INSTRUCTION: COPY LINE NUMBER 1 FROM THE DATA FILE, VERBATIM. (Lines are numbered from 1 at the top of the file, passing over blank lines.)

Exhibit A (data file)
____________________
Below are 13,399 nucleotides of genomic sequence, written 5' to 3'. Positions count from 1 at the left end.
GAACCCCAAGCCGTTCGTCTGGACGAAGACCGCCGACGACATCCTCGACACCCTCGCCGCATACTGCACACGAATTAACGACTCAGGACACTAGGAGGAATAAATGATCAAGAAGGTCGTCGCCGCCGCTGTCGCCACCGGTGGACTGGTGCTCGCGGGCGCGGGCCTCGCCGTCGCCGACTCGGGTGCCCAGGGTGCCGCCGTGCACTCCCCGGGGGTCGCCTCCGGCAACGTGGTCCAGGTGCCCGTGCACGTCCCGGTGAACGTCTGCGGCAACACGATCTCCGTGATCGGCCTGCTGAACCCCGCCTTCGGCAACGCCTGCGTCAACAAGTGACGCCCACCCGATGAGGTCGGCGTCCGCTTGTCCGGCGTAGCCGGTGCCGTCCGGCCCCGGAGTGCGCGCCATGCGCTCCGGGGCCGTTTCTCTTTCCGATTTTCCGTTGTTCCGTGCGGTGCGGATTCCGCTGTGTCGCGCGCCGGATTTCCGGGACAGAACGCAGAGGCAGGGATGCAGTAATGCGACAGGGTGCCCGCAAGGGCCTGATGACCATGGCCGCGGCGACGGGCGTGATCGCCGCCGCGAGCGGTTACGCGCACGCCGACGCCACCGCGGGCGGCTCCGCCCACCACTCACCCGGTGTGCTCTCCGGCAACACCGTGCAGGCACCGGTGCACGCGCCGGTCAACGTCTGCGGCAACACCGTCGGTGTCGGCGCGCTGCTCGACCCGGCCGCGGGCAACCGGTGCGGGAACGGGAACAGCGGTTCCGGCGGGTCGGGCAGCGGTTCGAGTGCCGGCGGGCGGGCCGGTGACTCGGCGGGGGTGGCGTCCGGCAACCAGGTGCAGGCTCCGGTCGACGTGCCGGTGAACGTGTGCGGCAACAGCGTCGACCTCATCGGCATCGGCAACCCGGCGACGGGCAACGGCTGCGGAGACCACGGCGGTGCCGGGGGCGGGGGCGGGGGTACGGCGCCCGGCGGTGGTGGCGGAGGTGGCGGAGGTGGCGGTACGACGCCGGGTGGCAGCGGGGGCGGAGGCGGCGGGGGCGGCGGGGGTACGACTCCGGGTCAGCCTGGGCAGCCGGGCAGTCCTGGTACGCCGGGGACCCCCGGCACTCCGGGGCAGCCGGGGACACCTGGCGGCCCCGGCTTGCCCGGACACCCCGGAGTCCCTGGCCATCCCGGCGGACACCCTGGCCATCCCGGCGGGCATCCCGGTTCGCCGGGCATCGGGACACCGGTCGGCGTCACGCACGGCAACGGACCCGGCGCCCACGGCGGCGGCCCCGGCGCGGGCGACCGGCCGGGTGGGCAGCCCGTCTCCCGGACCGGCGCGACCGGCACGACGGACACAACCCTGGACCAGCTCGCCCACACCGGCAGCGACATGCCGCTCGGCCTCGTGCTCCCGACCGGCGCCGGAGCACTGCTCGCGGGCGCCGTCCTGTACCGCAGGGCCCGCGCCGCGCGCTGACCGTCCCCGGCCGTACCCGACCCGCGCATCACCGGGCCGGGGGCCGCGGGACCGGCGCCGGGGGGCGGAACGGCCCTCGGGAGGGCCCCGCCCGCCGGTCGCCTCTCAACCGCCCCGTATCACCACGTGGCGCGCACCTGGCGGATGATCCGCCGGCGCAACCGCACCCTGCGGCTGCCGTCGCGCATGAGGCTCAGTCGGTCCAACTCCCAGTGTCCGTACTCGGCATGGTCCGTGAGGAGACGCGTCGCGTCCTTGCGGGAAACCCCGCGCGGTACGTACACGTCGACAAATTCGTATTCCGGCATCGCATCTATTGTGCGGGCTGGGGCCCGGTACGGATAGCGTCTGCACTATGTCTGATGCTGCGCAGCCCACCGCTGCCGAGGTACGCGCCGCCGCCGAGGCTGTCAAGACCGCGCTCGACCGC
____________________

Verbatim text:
Below are 13,399 nucleotides of genomic sequence, written 5' to 3'. Positions count from 1 at the left end.